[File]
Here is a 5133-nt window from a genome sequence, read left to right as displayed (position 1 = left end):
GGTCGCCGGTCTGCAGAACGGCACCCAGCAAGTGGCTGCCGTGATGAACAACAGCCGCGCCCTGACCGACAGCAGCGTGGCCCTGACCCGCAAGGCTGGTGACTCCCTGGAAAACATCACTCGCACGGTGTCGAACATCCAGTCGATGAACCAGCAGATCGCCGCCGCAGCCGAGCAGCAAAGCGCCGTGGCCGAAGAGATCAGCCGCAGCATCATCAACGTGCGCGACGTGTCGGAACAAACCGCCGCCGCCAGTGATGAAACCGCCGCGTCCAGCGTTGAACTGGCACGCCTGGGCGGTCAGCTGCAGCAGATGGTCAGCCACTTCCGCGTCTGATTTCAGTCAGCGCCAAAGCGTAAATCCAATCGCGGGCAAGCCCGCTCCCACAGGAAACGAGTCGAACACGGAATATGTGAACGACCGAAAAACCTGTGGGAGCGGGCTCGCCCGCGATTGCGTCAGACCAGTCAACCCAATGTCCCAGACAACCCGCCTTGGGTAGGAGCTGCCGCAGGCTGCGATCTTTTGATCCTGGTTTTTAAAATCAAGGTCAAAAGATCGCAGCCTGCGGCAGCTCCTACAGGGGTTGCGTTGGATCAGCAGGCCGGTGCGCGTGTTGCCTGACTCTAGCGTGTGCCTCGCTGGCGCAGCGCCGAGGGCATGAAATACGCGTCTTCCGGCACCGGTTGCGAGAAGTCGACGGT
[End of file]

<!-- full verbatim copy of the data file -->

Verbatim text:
Here is a 5133-nt window from a genome sequence, read left to right as displayed (position 1 = left end):
GGTCGCCGGTCTGCAGAACGGCACCCAGCAAGTGGCTGCCGTGATGAACAACAGCCGCGCCCTGACCGACAGCAGCGTGGCCCTGACCCGCAAGGCTGGTGACTCCCTGGAAAACATCACTCGCACGGTGTCGAACATCCAGTCGATGAACCAGCAGATCGCCGCCGCAGCCGAGCAGCAAAGCGCCGTGGCCGAAGAGATCAGCCGCAGCATCATCAACGTGCGCGACGTGTCGGAACAAACCGCCGCCGCCAGTGATGAAACCGCCGCGTCCAGCGTTGAACTGGCACGCCTGGGCGGTCAGCTGCAGCAGATGGTCAGCCACTTCCGCGTCTGATTTCAGTCAGCGCCAAAGCGTAAATCCAATCGCGGGCAAGCCCGCTCCCACAGGAAACGAGTCGAACACGGAATATGTGAACGACCGAAAAACCTGTGGGAGCGGGCTCGCCCGCGATTGCGTCAGACCAGTCAACCCAATGTCCCAGACAACCCGCCTTGGGTAGGAGCTGCCGCAGGCTGCGATCTTTTGATCCTGGTTTTTAAAATCAAGGTCAAAAGATCGCAGCCTGCGGCAGCTCCTACAGGGGTTGCGTTGGATCAGCAGGCCGGTGCGCGTGTTGCCTGACTCTAGCGTGTGCCTCGCTGGCGCAGCGCCGAGGGCATGAAATACGCGTCTTCCGGCACCGGTTGCGAGAAGTCGACGGT